Direct measurements of liquid heat capacity, using a Setaram HT1500 calorimeter in step-scanning mode, have been made in air on six compositions in the Na2O-FeO-Fe2O3-SiO2 system, two in the CaO-FeO-Fe2O3-SiO2 system and four of natural composition (basanite, andesite, dacite, and peralkaline rhyolite). The fitted standard deviations on our heat capacity measurements range from 0.6 to 3.6%. Step-scanning calorimetry is particularly useful when applied to iron-bearing silicate liquids because: (1) measurements are made over a small temperature interval (10K) through which the ferric-ferrous ratio of the liquid remains essentially constant during a single measurement; (2) the sample is held in equilibrium with an atmosphere that can be controlled; (3) heat capacity is measured directly and not derived from the slope of enthalpy measurements with temperature. Liquid compositions in the sodic and calcic systems were chosen because they contain large concentrations of Fe2O3 (up to 19 mol%), and their equilibrium ferric-ferrous ratios were known at every temperature of measurement. These measurement have been combined with heat capacity (Cp) data in the literature on iron-free silicate liquids to fit Cp as a function of composition. A model assuming no excess heat capacity (linear combination of partial molar heat capacities of oxide components) reproduces the liquid data within error (±2.2% on average). The derived partial molar heat capacity of the Fe2O3 component is 240.9 ±7.9 J/g.f.w.-K, with a standard error reduced by more than a factor of two from that in earlier studies. The model equation, based primarily on simple, synthetic compositions, predicts the heat capacity of the four magmatic liquids within 1.8% on average.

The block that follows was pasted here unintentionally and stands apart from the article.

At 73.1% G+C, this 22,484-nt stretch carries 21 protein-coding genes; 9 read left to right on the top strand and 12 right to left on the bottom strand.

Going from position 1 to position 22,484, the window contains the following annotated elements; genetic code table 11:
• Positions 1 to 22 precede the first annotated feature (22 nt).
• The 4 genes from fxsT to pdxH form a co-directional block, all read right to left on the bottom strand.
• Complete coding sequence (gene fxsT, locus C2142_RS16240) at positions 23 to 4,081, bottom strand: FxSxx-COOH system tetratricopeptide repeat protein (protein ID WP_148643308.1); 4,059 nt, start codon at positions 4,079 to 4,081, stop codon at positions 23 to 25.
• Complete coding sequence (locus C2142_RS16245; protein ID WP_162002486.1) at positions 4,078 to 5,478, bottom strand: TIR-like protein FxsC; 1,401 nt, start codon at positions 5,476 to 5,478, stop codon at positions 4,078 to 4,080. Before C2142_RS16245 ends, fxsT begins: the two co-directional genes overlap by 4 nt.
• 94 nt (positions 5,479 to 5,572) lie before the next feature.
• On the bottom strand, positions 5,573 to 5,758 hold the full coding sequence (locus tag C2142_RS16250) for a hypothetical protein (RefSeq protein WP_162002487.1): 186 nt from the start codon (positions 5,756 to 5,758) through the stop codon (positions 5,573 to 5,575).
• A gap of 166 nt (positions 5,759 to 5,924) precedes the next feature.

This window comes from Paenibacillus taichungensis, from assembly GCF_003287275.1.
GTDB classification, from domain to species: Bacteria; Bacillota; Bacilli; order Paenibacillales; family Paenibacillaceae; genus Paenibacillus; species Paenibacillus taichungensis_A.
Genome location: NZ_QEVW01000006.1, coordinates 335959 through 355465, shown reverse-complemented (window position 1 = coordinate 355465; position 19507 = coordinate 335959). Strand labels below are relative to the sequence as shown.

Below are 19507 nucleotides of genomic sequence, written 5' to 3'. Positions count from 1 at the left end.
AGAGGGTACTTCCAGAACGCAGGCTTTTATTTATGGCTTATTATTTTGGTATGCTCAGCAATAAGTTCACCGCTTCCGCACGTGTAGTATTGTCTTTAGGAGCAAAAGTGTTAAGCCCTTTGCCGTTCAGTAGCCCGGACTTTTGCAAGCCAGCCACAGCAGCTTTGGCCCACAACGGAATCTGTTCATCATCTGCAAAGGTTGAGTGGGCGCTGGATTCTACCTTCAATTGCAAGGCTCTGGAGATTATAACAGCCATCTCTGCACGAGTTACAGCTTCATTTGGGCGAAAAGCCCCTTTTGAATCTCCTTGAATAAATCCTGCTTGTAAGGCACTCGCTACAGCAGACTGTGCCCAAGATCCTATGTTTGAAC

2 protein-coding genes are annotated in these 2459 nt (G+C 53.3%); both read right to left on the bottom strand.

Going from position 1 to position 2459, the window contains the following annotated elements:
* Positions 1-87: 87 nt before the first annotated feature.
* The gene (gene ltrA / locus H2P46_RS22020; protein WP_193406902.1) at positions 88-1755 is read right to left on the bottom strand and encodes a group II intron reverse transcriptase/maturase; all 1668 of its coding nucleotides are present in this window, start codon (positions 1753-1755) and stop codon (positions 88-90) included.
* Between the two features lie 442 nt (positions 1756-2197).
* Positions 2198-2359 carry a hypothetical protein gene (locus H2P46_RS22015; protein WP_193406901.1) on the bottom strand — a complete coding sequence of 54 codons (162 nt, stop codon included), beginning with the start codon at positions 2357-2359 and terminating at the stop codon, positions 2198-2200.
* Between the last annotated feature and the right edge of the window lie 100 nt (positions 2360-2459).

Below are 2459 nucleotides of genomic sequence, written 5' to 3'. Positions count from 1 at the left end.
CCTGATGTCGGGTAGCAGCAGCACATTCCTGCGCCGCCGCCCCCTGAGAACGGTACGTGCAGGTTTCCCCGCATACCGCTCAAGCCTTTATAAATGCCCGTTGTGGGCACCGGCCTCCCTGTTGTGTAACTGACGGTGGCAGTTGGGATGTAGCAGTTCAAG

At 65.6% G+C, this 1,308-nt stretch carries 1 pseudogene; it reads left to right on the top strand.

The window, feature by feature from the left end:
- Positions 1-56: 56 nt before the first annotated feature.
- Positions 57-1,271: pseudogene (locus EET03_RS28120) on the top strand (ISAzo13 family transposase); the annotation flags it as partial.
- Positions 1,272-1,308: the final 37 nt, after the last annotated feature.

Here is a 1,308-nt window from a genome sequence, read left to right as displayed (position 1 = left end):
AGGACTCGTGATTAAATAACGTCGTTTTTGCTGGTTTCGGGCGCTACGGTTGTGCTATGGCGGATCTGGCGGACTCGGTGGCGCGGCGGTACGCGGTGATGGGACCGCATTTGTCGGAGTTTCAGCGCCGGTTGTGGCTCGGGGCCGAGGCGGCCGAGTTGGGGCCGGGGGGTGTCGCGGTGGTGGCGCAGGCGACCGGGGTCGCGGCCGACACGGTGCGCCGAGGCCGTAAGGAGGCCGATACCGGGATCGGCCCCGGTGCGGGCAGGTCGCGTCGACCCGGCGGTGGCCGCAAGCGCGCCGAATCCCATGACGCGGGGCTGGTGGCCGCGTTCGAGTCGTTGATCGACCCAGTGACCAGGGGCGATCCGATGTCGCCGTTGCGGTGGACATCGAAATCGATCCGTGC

ASJC Scopus subject areas
- Geochemistry and Petrology